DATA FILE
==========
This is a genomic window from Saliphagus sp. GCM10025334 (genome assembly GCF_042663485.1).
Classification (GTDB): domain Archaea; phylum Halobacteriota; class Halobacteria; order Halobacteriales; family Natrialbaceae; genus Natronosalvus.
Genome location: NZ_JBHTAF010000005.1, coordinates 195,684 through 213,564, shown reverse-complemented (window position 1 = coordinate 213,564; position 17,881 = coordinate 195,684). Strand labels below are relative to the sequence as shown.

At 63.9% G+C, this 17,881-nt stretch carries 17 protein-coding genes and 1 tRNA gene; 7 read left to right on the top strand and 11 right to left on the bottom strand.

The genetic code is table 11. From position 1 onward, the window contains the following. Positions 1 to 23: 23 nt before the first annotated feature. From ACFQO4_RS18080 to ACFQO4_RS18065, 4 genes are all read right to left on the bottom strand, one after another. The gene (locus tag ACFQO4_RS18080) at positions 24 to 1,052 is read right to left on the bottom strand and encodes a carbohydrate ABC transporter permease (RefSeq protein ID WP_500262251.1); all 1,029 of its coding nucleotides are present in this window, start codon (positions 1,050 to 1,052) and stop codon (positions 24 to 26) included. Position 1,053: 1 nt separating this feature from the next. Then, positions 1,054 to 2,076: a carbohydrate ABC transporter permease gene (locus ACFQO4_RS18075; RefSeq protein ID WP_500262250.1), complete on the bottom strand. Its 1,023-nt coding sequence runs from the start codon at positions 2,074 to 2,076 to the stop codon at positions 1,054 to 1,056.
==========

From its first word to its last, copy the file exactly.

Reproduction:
This is a genomic window from Saliphagus sp. GCM10025334 (genome assembly GCF_042663485.1).
Classification (GTDB): domain Archaea; phylum Halobacteriota; class Halobacteria; order Halobacteriales; family Natrialbaceae; genus Natronosalvus.
Genome location: NZ_JBHTAF010000005.1, coordinates 195,684 through 213,564, shown reverse-complemented (window position 1 = coordinate 213,564; position 17,881 = coordinate 195,684). Strand labels below are relative to the sequence as shown.

At 63.9% G+C, this 17,881-nt stretch carries 17 protein-coding genes and 1 tRNA gene; 7 read left to right on the top strand and 11 right to left on the bottom strand.

The genetic code is table 11. From position 1 onward, the window contains the following. Positions 1 to 23: 23 nt before the first annotated feature. From ACFQO4_RS18080 to ACFQO4_RS18065, 4 genes are all read right to left on the bottom strand, one after another. The gene (locus tag ACFQO4_RS18080) at positions 24 to 1,052 is read right to left on the bottom strand and encodes a carbohydrate ABC transporter permease (RefSeq protein ID WP_500262251.1); all 1,029 of its coding nucleotides are present in this window, start codon (positions 1,050 to 1,052) and stop codon (positions 24 to 26) included. Position 1,053: 1 nt separating this feature from the next. Then, positions 1,054 to 2,076: a carbohydrate ABC transporter permease gene (locus ACFQO4_RS18075; RefSeq protein ID WP_500262250.1), complete on the bottom strand. Its 1,023-nt coding sequence runs from the start codon at positions 2,074 to 2,076 to the stop codon at positions 1,054 to 1,056.